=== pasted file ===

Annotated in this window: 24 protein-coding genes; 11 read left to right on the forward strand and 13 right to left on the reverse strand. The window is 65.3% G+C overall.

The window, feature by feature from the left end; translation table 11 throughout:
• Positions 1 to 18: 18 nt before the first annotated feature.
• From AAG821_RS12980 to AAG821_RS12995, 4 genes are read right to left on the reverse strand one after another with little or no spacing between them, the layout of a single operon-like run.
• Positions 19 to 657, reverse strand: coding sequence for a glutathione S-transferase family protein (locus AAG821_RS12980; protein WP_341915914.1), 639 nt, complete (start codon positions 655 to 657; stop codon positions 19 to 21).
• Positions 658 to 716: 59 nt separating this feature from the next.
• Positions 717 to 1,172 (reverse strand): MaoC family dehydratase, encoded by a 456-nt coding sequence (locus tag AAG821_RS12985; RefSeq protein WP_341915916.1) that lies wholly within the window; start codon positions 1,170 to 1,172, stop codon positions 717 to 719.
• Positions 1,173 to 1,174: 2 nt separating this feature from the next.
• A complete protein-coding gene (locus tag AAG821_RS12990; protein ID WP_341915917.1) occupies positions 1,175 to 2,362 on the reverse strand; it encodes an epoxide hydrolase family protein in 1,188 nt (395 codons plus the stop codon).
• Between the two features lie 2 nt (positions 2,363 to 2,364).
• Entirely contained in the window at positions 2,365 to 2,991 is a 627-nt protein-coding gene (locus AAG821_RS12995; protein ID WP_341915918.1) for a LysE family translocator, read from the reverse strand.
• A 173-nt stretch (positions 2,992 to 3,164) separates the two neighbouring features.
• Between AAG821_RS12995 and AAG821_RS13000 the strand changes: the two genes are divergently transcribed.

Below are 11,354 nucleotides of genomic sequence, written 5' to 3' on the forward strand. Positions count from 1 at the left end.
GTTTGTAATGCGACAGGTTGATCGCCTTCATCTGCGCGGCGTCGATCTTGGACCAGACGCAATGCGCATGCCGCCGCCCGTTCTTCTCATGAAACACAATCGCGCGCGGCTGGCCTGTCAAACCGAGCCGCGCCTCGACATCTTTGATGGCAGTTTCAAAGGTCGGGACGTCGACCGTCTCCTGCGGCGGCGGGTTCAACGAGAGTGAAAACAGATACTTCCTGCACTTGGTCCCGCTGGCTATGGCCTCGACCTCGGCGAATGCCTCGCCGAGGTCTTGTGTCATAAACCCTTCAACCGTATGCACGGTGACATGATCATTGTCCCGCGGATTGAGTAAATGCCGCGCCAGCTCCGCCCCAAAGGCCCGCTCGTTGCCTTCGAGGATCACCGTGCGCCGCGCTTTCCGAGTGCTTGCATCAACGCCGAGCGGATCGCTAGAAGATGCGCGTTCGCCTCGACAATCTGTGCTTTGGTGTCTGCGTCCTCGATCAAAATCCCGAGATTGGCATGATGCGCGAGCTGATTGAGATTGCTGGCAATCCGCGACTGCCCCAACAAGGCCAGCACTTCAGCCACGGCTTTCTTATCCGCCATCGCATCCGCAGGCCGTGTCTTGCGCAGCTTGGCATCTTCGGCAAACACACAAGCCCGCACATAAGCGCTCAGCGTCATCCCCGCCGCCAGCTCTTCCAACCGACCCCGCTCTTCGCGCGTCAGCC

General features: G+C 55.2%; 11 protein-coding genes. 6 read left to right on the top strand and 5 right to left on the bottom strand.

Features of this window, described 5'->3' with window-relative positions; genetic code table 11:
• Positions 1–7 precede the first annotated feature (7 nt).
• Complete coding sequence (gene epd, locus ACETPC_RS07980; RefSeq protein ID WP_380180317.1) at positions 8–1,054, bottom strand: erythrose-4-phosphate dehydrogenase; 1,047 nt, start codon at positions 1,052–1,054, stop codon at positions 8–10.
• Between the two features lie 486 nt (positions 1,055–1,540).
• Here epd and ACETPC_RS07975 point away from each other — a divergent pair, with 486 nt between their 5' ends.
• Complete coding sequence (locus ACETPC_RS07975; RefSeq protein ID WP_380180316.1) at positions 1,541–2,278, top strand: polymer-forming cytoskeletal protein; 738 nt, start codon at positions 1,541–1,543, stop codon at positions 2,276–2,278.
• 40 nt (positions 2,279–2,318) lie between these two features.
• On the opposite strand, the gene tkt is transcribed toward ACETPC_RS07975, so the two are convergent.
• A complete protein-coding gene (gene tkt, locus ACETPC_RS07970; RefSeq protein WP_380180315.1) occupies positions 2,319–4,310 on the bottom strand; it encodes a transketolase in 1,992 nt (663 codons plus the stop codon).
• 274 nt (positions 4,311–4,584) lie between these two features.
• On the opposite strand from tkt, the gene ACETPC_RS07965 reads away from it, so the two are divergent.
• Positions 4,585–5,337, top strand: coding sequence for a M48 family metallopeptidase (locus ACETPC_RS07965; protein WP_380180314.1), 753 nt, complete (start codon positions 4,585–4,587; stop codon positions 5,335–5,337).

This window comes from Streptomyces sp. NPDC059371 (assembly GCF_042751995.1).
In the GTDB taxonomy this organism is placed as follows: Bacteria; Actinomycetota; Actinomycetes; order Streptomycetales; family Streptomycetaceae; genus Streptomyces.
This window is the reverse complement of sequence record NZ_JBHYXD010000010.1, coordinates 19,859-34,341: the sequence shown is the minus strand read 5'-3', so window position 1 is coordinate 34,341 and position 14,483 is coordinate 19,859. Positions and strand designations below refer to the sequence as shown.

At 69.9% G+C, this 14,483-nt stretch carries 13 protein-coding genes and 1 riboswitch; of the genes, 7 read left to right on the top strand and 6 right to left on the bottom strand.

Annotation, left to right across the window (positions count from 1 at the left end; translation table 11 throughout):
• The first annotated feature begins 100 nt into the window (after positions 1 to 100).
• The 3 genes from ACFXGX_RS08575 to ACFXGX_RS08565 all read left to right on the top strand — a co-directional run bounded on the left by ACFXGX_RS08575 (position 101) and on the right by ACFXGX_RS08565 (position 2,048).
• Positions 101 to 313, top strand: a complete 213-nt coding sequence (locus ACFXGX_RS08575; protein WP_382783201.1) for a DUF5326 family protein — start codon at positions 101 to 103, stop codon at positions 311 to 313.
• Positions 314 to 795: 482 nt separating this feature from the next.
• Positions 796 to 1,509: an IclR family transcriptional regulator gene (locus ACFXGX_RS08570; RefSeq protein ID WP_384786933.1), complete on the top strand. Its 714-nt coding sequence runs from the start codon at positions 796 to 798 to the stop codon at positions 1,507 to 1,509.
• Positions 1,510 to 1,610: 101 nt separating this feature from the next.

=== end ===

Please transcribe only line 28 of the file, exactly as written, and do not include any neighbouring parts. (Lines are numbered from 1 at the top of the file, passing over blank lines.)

• Positions 4,585–5,337, top strand: coding sequence for a M48 family metallopeptidase (locus ACETPC_RS07965; protein WP_380180314.1), 753 nt, complete (start codon positions 4,585–4,587; stop codon positions 5,335–5,337).